The Turkish Inverse Spring


Here is an excellent article providing some background to the recent surge in Turkish anti-government protests. Notably, the author also takes a stand against those who like to jump to the conclusion that we are witnessing “the seeds of a Turkish spring”. I would contend that one may even go one step further in saying that we are witnessing the inverse of an Arab spring. Whereas the Arab springs were fed by discontent over decades of stagnation, this protest focusses on the rapid change taking place in Turkey both in its economy and in society. Whereas Mubarak and Ben Ali, were toppled by a population fed up with their global/Western orientation, the Turkish protesters are attacking Erdogan for being overly Anatolian. Whereas the former rulers of the “Arab Spring” countries were chided for being too secular, the AKP is regarded as too religious (the Taksim protest being directed, in part, against Erdogan’s long-time pet project of rebuilding a mosque in the square).

One thing both protest movements appear to target is cronyism by the ruling party. Then again, it will be hard to find a country were that is not high on the list of popular qualms.



15 thoughts on “The Turkish Inverse Spring

  1. Great points. An additional difference is that where in the Arab Spring at least supposedly the aim was to give a voice to ‘the masses’, essentially the aim of the Turkish protests seems to be to silence that voice. Turkey already is a democracy; most of the non-Istanbul elites voted for the AK party and can be presumed to more or less like the developments. So there’s no grounds for a Turkish ‘spring’ of any kind; if the Istanbul elites want to stop Erdogan, they need to come up with a more popular platform and defeat him in elections.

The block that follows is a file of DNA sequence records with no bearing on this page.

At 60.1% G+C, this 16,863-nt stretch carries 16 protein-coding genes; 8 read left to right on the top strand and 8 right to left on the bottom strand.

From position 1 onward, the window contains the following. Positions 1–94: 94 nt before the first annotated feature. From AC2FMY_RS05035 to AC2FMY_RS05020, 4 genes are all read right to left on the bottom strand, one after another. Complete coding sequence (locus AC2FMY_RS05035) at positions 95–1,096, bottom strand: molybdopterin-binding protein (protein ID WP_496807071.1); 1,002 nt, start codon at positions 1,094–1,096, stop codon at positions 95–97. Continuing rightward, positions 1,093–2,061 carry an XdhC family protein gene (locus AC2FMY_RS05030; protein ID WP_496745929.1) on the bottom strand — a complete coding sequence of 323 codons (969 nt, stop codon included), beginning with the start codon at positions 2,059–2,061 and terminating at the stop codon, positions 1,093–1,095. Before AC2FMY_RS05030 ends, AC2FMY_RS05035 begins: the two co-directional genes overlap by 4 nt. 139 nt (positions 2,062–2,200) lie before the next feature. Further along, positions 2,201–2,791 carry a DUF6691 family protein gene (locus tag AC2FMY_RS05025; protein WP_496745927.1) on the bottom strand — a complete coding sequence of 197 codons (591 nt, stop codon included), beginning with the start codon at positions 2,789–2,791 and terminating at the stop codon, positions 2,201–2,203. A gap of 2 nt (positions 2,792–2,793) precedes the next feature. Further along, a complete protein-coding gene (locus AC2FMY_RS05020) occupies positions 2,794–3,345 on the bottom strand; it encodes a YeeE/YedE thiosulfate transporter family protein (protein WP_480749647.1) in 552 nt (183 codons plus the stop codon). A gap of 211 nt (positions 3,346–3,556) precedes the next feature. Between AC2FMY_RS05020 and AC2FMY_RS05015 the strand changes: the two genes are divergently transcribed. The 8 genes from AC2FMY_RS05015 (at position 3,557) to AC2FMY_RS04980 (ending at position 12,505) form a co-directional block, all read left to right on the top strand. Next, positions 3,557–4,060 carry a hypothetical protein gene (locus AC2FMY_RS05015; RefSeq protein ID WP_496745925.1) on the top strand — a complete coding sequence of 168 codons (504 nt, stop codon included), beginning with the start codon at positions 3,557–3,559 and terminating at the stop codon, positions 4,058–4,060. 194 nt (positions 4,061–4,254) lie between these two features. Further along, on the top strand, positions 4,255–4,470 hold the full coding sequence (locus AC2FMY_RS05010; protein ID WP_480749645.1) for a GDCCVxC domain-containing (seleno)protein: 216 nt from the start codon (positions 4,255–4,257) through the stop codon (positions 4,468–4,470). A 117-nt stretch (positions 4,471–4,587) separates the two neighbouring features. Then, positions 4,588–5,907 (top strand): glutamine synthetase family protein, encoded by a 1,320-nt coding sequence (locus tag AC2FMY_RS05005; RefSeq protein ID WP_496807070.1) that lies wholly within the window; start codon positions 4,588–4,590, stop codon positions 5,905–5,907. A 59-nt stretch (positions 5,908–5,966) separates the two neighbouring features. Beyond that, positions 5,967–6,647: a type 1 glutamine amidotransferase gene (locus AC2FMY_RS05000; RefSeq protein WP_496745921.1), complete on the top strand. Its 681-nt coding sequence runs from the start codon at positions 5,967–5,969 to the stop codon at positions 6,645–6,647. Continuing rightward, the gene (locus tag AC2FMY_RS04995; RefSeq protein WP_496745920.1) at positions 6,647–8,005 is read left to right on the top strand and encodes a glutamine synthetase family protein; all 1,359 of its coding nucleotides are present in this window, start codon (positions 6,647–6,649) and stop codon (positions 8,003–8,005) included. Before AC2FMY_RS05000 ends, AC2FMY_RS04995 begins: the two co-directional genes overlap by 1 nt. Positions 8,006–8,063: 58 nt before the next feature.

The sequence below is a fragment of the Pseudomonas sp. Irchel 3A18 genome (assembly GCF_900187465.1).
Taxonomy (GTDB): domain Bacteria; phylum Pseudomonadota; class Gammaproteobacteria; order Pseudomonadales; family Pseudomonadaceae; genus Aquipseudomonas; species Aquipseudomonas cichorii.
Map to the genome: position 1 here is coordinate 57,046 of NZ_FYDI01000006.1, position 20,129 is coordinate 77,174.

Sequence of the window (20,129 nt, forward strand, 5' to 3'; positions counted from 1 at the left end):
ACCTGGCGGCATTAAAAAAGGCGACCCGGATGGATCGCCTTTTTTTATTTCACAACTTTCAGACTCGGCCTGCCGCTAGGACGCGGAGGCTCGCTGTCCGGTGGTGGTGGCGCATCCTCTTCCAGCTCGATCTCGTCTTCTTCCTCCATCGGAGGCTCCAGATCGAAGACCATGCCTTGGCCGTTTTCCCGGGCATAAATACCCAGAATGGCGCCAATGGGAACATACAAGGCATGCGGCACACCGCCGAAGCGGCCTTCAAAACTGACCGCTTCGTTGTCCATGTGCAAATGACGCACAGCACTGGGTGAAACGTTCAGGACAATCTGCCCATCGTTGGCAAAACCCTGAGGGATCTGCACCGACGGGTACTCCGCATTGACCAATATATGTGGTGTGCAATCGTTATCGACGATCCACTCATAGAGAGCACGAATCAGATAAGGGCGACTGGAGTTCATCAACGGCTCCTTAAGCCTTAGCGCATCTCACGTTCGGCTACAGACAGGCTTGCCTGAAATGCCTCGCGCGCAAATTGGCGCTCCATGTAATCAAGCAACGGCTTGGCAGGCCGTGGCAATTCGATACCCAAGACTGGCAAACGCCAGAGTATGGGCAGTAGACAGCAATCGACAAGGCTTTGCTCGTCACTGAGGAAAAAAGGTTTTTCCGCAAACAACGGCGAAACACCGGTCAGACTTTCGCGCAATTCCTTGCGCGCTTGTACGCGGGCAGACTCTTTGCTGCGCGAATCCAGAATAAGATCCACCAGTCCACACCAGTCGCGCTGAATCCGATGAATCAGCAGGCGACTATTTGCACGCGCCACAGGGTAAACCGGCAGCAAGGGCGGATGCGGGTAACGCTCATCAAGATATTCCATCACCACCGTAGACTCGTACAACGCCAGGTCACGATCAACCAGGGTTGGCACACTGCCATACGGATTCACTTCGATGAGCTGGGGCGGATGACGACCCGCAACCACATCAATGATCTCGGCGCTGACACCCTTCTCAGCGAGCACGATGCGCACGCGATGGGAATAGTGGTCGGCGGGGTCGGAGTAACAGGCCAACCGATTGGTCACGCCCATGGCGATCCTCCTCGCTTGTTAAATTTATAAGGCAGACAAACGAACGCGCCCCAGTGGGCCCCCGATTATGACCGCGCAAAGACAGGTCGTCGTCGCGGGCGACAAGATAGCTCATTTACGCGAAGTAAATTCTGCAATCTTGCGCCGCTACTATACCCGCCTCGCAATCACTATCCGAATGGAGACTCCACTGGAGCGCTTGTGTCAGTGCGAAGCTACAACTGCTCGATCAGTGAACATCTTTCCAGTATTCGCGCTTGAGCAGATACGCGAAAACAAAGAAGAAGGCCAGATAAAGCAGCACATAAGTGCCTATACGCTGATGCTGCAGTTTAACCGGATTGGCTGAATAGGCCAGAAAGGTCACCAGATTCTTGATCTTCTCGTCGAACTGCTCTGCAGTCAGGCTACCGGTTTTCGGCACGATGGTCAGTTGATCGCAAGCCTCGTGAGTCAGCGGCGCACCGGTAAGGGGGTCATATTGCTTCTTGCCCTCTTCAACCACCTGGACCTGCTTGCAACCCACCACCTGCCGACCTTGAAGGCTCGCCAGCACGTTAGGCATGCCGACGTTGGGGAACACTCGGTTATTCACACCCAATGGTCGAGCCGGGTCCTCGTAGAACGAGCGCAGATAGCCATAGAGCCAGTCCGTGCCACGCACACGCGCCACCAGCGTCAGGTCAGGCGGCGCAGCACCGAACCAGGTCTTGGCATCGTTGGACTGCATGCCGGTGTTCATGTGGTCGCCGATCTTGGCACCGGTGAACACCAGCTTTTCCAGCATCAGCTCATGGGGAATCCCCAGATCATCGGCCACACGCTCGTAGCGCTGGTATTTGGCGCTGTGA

• I think it’s a bit harsh to say that the “elites” are “silencing” the majority-opinion. Considering the increase in curbs on freedom of speech including the muzzling of journalists – funny fact from BramVermeulen’s twitter: CNN Turk featured a program on penguins when the demonstrations were at their fiercest – has been quite effective in erasing a public opinion on the one hand and on the other hand populist but unsustainable economic policy manages to content the masses. The people protesting are certainly moved by this, but the difference with the Arab Spring is of course that they will have a hard time reaching out to other layers of society as long as the economic boom doesn’t falter.

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  2. Yeah good points. What I suppose I meant, generally, was the the value-set supported by the protestors is not, in this case, the value-set shared by the masses. Where in the Arab Spring the idea (though clearly not all protestors figured what the consequences would be) was to have policy be democratic in reflecting majority views, the Turkish protestors are advancing minority views, in an attempt precisely to stem a tide that results from majority views. In this sense the Turkish protests resemble the ones currently in Egypt, where the majority supports Brotherhood values, but a minority does not.

    • I think that is definitely closer to the truth. Difference is, of course, that in Egypt these are fuelled by economic recession – bread and butter remaining the most effective revolutionary cause.

  3. Yeah it’s definitely good to point also to the economic and societal differences in these ‘revolutions’; as you say, they really couldn’t be more different

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